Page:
Honoring a female sculptor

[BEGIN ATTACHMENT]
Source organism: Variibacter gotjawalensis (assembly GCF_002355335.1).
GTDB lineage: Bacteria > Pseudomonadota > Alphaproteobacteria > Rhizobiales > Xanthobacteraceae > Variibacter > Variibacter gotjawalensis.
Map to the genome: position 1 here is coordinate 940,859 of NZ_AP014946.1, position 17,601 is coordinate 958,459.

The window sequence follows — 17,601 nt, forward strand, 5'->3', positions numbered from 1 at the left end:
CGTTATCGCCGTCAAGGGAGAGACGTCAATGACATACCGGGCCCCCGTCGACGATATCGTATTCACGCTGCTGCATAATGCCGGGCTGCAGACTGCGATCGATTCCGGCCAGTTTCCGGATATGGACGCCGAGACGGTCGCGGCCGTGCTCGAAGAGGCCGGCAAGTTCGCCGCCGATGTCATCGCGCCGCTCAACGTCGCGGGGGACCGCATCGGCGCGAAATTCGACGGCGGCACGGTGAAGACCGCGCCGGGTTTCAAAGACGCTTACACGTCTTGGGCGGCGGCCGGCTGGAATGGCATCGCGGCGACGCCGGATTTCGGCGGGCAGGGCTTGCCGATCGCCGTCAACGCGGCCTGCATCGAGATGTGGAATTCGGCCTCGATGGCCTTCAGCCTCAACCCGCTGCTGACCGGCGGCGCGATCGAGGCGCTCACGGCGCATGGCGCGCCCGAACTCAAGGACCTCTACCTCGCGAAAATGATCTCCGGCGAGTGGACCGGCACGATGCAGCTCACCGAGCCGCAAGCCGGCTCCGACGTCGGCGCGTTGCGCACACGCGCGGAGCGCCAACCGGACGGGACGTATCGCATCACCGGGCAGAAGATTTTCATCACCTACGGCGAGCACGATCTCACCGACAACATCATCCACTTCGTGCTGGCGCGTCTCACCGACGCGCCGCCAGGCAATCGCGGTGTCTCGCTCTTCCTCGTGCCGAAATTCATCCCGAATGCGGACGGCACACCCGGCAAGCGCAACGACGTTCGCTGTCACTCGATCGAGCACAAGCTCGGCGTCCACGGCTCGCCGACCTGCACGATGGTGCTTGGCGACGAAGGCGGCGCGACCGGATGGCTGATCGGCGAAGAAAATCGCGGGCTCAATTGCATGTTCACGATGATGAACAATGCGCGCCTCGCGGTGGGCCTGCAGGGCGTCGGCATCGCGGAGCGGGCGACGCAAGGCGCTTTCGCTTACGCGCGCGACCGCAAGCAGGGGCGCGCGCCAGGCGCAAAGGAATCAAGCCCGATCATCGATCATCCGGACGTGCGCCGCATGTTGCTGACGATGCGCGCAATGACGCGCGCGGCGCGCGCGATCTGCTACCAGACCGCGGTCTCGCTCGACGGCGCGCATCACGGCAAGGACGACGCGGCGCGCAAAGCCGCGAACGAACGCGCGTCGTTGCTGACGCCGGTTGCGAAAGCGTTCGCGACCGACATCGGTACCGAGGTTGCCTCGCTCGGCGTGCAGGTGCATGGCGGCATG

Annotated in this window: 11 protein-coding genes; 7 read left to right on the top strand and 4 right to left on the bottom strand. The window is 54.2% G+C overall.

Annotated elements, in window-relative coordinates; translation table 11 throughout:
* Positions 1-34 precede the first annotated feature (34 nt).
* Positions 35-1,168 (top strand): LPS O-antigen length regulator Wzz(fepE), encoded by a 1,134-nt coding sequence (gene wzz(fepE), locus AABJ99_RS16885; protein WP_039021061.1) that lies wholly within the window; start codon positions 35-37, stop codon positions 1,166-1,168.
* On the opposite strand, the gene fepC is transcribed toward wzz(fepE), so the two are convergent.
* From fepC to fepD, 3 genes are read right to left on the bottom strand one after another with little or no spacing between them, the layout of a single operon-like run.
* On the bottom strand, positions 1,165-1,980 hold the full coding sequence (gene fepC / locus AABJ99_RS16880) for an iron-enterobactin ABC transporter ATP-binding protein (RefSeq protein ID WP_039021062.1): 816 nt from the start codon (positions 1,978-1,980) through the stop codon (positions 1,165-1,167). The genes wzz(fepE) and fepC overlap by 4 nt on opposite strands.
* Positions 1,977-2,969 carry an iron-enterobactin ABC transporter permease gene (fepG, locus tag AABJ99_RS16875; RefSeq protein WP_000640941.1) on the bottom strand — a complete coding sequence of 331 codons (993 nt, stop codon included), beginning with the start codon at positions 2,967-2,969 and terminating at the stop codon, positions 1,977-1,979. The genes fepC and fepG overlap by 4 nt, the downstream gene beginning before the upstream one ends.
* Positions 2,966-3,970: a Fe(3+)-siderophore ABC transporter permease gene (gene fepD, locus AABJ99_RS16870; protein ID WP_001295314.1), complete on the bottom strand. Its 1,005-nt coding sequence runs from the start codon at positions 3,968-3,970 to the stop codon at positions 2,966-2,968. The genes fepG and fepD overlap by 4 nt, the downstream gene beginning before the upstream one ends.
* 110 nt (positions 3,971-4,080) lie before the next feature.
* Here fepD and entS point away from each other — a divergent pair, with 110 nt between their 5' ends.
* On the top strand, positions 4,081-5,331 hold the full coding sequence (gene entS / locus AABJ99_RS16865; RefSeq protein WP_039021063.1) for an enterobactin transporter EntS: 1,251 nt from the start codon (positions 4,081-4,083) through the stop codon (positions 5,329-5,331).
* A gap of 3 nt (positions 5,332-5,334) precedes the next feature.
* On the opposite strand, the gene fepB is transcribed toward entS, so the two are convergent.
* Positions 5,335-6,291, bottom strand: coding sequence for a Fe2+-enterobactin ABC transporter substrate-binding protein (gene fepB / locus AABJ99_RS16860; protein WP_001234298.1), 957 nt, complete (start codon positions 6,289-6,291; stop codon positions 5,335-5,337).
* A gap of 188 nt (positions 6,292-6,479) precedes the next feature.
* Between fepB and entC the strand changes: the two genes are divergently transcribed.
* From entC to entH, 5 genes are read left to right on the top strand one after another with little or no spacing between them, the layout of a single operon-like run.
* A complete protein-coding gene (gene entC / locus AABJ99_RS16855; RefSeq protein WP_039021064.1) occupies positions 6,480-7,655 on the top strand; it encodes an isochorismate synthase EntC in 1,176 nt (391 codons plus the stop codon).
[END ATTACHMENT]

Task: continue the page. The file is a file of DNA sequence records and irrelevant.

As a young woman nearing her 20s, Natalia Mela was expected to marry a respectable, well-off husband, to «await the groom and wear a twin set and a rang de perles» as she recalls in a conversation with her friend Nelly Kyriakopoulou. But Mela turned her back on convention and became what she always wanted to be: an artist. After her volunteer service as a nurse during the Second World War, she enrolled in the sculpture department of the Athens School of Fine Arts, where she studied with Constantinos Dimitriadis and Michalis Tombros, both distinguished Greek sculptors of the time. In the years to come, Natalia Mela, now 85 years old, produced a substantial body of figurative sculpture. More than 160 of her works are presented in «Natalia Mela,» a major retrospective that is currently being held at the Pireos annex of the Benaki Museum and is curated by the artist’s daughter, Alexandra Tsoukala, with art historian Constantinos Papachristou as the exhibition’s coordinator. Her most typical works are those inspired by Greek mythology. They are large sculptures made of bronze and representing ancient Greek deities. The bird- or animal-shaped sculptures are among the artist’s most original works. Closer to ready-mades than to sculptures, they are made from utensil parts and carry the influence of surrealism. Collage is the closest that Mela came to painting. An exact reproduction of the artist’s impressive studio, filled with all the tools, casts and half-finished works that exist in that original space, gives an unusual note to the exhibition. Also shown are two short films that Maria Papaliou and Mary Koutsouri have directed on the life of Natalia Mela. Mela’s upbringing in an haute bourgeois environment makes a charming story that evokes the sophistication of a now bygone social class for which a comfortable lifestyle was bound to values and culture. Mela was the offspring of influential families. Her father, an artillery officer, was the son of the Greek army officer Pavlos Melas – a symbol of the early 20th-century Greek struggle for Macedonia – and Natalia Dragoumi, sister of the diplomat Ionas Dragoumis. Her mother was the daughter of the banker Ioannis Pesmazoglou (co-founder of the National Bank of Greece) from Alexandria, Egypt. In the book published (by Okeanida) on the occasion of the exhibition, Natalia Mela recounts to Nelly Kyriakopoulou her childhood and adolescent years. She weaves a charming story of a protected childhood spent first in the family’s mansion in Kifissia and later at their home on one of the most elegant streets in the center of Athens. A tennis champion, Mela initially enrolled in law school but soon quit to register at the School of Fine Arts. Her parents disapproved of her decision, yet, being the young rebel that she was, Mela took the uncoventional route, at least during those early formative years. She was equipped with the luxury and sophistication of her social class to make that turn. Like other artists and intellectual friends, she became a communist but quit the Communist Party when Kitsos Maltezos, a friend of the family and a poet, was executed by communist factions. She was friends with the poets Nikos Gatsos, Miltos Sachtouris, Odysseas Elytis, Nikos Kavvadias and Nikos Engonopoulos and part of an elite, intellectual milieu. In 1951, she married the well-known architect Aris Constantinidis. This was around the same time that she worked with the respected architect Dimitris Pikionis on the construction of a monument in Leontion, in Nemea. A few years earlier she had worked with Pikionis on another project. According to artist Alekos Levidis, who writes in the exhibition’s catalog, Pikionis helped Mela go beyond the conventions of the post-Rodin style in sculpture in which her teachers at the School of Fine Arts had trained her. The sculptor Thanassis Apartis also had a similar influence in her work. As Levidis notes, Mela was bred in the spirit of the «Thirties Generation.» Engonopoulos, Moralis, Tsarouchis and Embeirikos among them were key figures in Mela’s artistic milieu. It was a generation that combined precepts of modernism with a certain Greekness born out of their search for a national, cultural identity. In a way, the work of Mela shares this concern. She never fully adopted abstraction and wanted her sculptures to refer to a specific subject. After the birth of her first child, she started to work less on sculpture and more on set design for the Theatro Technis of Karolos Koun. During the 1960s, she returned to sculpture and started working with metal more than marble, which she had been using until then. Her public projects came later. In the mid-1980s, her sculpture of the Greek revolution heroine Bouboulina was erected on Spetses, the island where Mela and her husband spent much of their time in a house that they designed and built. Other important public commissions include the four large sculptures – one in the Athens suburb of Kifissia, two in Thessaloniki and the fourth in Epirus – honoring Pavlos Melas, her grandfather. As in her «Warriors» series, those public works have a heroic, commemorative aspect. And, like the sculptures inspired by Greek mythology, they celebrate the higher human values. Her work contains a certain idealism. But, as the Benaki exhibition reveals, it also shows a sense of humor and playfulness. The combination enhances the character of this significant Greek woman artist. Natalia Mela, at the Pireos Annex of the Benaki Museum (138 Pireos, 210.345.3338) to May 4.